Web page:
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Simulated melt rates for the Totten and Dalton ice shelves


Gwyther, DE and Galton-Fenzi, B and Hunter, JR and Roberts, Jason, Simulated melt rates for the Totten and Dalton ice shelves, Ocean Science, 10, (3) pp. 267-279. ISSN 1812-0792 (2014) [Refereed Article]


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Licensed under Creative Commons Attribution 3.0 Unported (CC BY 3.0)

DOI: doi:10.5194/os-10-267-2014


The Totten Glacier is rapidly losing mass. It has been suggested that this mass loss is driven by changes in oceanic forcing; however, the details of the ice–ocean interaction are unknown. Here we present results from an ice shelf–ocean model of the region that includes the Totten, Dalton and Moscow University ice shelves, based on the Regional Oceanic Modeling System for the period 1992–2007. Simulated area-averaged basal melt rates (net basal mass loss) for the Totten and Dalton ice shelves are 9.1 m ice yr−1 (44.5 Gt ice yr−1) and 10.1 m ice yr−1 (46.6 Gt ice yr−1), respectively. The melting of the ice shelves varies strongly on seasonal and interannual timescales. Basal melting (mass loss) from the Totten ice shelf spans a range of 5.7 m ice yr−1 (28 Gt ice yr−1) on interannual timescales and 3.4 m ice yr−1 (17 Gt ice yr−1) on seasonal timescales. This study links basal melt of the Totten and Dalton ice shelves to warm water intrusions across the continental shelf break and atmosphere–ocean heat exchange. Totten ice shelf melting is high when the nearby Dalton polynya interannual strength is below average, and vice versa. Melting of the Dalton ice shelf is primarily controlled by the strength of warm water intrusions across the Dalton rise and into the ice shelf cavity. During periods of strong westward coastal current flow, Dalton melt water flows directly under the Totten ice shelf further reducing melting. This is the first such modelling study of this region to provide a valuable framework for directing future observational and modelling efforts.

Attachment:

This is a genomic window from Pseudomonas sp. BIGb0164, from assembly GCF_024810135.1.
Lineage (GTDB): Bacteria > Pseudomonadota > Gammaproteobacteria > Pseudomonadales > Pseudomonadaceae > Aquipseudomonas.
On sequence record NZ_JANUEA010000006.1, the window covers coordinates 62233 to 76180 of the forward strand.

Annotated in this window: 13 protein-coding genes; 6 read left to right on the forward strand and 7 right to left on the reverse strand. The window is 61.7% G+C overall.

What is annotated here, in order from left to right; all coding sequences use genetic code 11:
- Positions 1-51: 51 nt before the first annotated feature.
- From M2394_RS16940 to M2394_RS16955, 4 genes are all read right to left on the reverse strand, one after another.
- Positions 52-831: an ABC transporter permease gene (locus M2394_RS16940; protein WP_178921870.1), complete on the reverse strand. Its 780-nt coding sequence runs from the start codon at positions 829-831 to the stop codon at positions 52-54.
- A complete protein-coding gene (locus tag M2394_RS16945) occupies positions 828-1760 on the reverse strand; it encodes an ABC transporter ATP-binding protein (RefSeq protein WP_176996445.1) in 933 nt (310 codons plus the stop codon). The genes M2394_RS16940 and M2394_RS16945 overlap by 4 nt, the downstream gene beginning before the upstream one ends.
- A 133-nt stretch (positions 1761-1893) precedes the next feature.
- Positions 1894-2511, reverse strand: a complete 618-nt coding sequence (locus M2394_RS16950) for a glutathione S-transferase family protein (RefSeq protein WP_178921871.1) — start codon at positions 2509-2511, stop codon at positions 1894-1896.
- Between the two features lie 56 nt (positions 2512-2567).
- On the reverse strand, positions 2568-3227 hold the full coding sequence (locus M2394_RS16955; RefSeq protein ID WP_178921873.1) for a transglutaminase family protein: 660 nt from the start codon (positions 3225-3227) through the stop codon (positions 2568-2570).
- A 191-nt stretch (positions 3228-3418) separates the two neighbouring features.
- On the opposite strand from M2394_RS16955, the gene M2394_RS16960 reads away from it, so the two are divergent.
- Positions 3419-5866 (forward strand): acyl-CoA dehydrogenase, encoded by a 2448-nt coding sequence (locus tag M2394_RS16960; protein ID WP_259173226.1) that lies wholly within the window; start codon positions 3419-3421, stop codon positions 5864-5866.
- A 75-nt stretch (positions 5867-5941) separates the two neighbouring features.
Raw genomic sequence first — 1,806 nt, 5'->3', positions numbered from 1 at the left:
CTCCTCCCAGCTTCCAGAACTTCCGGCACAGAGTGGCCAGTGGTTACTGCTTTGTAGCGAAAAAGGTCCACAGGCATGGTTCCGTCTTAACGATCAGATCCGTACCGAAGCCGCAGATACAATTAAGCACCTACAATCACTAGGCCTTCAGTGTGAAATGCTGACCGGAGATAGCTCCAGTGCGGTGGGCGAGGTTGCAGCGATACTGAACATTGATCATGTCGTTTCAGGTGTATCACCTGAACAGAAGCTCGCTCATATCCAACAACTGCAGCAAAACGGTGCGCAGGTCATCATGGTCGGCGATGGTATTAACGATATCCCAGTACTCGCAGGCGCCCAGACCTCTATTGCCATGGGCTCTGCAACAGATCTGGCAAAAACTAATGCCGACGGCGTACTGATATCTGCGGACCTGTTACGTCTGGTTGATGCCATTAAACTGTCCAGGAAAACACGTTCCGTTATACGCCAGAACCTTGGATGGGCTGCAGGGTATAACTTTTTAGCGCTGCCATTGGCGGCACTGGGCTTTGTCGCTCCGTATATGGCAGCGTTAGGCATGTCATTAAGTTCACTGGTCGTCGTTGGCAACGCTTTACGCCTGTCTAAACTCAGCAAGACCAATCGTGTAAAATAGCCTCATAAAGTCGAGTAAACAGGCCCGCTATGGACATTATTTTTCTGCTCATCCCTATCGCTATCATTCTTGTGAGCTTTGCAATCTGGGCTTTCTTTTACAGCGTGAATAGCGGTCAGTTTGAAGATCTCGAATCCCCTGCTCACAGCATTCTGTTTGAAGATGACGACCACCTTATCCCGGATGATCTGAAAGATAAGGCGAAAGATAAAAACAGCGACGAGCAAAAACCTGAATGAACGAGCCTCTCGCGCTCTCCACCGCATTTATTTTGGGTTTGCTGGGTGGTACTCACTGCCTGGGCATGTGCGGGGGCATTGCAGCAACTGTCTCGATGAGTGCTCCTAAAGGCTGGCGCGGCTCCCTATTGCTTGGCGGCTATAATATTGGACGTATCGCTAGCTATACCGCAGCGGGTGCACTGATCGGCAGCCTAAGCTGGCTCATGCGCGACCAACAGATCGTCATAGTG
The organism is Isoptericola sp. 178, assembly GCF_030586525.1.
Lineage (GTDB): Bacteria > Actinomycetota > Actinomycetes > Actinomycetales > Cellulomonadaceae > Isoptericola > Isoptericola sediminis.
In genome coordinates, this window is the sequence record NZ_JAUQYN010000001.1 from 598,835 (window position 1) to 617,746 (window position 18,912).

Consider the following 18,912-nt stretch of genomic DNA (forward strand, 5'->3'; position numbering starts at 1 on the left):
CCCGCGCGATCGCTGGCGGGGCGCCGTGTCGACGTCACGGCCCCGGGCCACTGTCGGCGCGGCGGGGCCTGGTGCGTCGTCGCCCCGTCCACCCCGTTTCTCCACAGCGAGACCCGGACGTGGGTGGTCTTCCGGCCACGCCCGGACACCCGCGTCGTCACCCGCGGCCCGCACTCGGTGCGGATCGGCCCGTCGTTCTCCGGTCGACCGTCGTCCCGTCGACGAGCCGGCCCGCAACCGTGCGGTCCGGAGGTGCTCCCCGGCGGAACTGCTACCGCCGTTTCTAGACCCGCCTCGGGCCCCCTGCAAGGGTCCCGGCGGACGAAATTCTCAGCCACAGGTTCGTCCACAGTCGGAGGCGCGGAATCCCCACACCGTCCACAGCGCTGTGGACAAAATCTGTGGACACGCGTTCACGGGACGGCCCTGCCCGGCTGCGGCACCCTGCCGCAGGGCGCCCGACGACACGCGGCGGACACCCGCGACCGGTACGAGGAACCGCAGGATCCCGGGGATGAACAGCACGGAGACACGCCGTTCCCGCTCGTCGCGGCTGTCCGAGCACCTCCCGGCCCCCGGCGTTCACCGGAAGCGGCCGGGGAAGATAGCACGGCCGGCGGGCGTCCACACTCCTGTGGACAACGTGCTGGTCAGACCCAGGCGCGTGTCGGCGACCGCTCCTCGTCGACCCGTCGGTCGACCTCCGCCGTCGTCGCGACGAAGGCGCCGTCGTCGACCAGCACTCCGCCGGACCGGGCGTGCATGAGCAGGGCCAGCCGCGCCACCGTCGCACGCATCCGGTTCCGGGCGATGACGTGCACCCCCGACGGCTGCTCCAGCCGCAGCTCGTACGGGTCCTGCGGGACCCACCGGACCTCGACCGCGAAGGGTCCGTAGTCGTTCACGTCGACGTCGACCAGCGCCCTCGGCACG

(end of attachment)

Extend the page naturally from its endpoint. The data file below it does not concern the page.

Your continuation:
Item Details

Item Type:Refereed Article
Keywords:Totten ice shelf, Dalton ice shelf, melting, Antarctica
Research Division:Earth Sciences
Research Group:Oceanography
Research Field:Physical oceanography
Objective Division:Environmental Management
Objective Group:Management of Antarctic and Southern Ocean environments
Objective Field:Antarctic and Southern Ocean oceanic processes
UTAS Author:Gwyther, DE (Dr David Gwyther)
UTAS Author:Galton-Fenzi, B (Dr Ben Galton-Fenzi)
UTAS Author:Hunter, JR (Dr John Hunter)
UTAS Author:Roberts, Jason (Dr Jason Roberts)
ID Code:91094
Year Published:2014
Web of Science® Times Cited:49
Deposited By:CRC-Antarctic Climate & Ecosystems
Deposited On:2014-05-07
Last Modified:2017-10-31
Downloads:326 View Download Statistics

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